A Quinnipiac University poll has awarded President Obama the title “worst president since the end of World War II.” It’s a bit like being tarred and feathered and, as Abe Lincoln observed, if it wasn’t for the honor you’d just as soon skip the recognition.
It’s a notable distinction considering that the roster of those available includes Jimmy Carter, tossed out in a re-election rout, and George W. Bush, who got us into one of the most ill-advised, longest and costliest wars in our history. Oh, and did I mention Richard M. Nixon?
Obama, in short, beat a formidable field of contenders for the title.
Actually, it didn’t require a poll to inform us Obama is unpopular. Republicans have been spreading that message since the day he was inaugurated in 2009 and, as professional message manipulators have proved, if you say something long and loud enough, lots of folks will believe it.
The result is tarnished by the history of such polls: In almost every case, the sitting president ranks at or near the worst, reflecting the discontent of the moment.
The worst aspect of the poll for Obama — and for Democrats this fall — was his poor approval among independents, the decisive cohort in any close election. Among Republicans he’s viewed as the devil incarnate, but then they’ve despised him from Day One; it’s in the Republican DNA to oppose any Democrat and that’s understandable. But even among Democrats he slipped.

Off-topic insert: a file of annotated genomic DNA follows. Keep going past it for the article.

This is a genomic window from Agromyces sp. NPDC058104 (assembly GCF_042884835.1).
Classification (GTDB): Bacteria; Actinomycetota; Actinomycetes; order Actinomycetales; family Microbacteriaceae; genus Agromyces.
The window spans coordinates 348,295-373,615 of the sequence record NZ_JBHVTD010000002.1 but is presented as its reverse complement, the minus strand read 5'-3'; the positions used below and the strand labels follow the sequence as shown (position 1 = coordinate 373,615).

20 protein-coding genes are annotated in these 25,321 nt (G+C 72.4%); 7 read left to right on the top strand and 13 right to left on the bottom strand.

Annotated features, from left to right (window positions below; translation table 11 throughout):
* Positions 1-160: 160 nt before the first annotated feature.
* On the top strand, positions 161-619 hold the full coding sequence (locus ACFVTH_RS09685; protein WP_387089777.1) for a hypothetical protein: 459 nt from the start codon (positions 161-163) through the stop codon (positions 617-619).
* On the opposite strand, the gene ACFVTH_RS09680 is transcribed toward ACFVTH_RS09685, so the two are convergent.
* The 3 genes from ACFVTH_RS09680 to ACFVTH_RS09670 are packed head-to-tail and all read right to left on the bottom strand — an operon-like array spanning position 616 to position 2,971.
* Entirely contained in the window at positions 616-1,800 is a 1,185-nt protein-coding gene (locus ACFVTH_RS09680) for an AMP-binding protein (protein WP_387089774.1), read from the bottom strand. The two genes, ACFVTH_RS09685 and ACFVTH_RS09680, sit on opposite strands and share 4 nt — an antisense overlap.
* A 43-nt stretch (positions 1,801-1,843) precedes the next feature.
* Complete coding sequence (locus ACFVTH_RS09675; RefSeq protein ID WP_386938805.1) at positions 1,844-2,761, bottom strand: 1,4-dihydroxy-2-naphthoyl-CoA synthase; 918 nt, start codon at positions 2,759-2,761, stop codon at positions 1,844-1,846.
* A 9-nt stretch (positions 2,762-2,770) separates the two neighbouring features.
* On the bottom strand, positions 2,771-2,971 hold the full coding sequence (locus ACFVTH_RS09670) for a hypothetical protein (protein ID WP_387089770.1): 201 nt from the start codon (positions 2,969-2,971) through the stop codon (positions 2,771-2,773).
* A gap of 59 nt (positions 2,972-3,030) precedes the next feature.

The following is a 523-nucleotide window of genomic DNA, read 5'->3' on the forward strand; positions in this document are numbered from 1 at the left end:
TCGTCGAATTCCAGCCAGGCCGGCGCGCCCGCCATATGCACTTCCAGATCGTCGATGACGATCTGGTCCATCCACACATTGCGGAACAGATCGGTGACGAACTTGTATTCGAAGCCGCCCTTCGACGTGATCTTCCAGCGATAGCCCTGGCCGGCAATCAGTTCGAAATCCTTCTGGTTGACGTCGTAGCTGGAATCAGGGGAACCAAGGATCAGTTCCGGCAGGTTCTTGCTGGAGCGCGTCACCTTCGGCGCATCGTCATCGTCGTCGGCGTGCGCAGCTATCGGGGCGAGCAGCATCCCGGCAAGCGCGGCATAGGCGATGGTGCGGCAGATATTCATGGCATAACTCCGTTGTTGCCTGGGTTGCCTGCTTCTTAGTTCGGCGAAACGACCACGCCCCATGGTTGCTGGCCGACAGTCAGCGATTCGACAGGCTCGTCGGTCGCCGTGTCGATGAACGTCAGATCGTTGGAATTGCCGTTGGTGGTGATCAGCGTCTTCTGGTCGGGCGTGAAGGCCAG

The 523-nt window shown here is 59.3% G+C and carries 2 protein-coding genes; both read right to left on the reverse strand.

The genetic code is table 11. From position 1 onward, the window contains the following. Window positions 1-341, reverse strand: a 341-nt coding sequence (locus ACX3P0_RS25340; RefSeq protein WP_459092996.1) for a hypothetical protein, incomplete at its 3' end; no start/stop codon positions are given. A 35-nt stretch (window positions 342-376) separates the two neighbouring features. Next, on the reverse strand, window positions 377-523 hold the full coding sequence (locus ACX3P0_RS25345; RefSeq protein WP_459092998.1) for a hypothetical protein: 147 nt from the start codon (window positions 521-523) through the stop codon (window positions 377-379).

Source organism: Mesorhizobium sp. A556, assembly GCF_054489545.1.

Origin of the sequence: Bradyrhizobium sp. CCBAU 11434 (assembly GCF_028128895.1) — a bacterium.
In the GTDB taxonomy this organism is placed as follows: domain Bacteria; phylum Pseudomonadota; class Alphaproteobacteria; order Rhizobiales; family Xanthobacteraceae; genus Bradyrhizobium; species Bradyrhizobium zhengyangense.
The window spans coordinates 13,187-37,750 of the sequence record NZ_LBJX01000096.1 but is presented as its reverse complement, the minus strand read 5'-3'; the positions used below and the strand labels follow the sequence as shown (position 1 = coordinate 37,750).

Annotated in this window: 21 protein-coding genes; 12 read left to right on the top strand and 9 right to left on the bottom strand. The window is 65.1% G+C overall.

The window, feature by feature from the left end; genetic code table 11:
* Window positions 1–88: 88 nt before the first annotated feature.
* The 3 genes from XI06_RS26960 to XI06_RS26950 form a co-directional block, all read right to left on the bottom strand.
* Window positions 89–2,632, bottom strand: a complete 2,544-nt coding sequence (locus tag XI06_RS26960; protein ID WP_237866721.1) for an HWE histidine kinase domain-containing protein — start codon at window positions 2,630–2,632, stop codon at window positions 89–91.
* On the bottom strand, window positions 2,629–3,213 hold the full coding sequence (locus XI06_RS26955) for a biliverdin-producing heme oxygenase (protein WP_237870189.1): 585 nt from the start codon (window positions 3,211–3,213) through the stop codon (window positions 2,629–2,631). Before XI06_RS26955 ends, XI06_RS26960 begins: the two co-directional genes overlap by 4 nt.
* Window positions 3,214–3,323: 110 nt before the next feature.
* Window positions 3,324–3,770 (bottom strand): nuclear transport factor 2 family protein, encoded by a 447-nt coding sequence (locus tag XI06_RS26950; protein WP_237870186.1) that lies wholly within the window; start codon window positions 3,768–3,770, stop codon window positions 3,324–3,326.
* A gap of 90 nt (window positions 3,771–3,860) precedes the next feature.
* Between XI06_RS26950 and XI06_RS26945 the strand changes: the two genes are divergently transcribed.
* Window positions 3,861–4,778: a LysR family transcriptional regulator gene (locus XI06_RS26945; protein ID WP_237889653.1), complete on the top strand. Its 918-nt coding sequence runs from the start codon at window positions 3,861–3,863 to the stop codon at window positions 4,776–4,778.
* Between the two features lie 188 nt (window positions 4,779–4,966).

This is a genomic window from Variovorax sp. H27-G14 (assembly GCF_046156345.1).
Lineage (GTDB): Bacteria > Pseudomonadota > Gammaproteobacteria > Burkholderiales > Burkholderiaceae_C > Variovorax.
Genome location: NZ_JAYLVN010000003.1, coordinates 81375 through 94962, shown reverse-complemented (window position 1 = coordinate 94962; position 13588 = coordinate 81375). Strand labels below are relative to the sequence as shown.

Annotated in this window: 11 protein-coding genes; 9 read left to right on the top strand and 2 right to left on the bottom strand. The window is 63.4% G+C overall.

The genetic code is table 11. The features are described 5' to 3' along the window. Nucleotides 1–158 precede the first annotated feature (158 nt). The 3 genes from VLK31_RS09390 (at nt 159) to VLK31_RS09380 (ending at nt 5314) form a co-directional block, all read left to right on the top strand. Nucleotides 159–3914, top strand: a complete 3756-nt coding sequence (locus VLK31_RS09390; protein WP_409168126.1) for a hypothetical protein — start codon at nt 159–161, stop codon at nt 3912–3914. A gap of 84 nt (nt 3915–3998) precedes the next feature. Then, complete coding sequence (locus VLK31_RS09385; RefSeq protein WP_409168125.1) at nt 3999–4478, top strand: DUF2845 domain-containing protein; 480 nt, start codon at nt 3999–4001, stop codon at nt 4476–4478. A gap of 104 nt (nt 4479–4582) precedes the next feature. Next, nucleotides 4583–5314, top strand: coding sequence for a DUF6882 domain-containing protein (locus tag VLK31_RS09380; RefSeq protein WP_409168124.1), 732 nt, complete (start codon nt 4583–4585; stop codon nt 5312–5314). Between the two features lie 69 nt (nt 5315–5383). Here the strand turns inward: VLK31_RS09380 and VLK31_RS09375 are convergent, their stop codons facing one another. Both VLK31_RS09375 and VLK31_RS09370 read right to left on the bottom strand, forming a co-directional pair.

So, let’s stipulate that, whatever the cause, Obama’s unpopular, maybe even very unpopular. But what does that say about the rest of our ruling class in Washington?
The most striking message from that poll and others is that, as bad off as he might be, Obama’s more popular than either party and especially more popular than Congress. No institution connected with our federal government draws more scorn and loathing than Congress.
One is tempted to suggest that if we did at the federal level what cities and states do occasionally — recall whole slates of elected officials — a federal recall drive this fall would sweep out the Augean stables of the Republican-run House and a goodly share of Democrats in the Senate, as well.
SOURCE: John Farmer
The Star-Ledger, NJ.com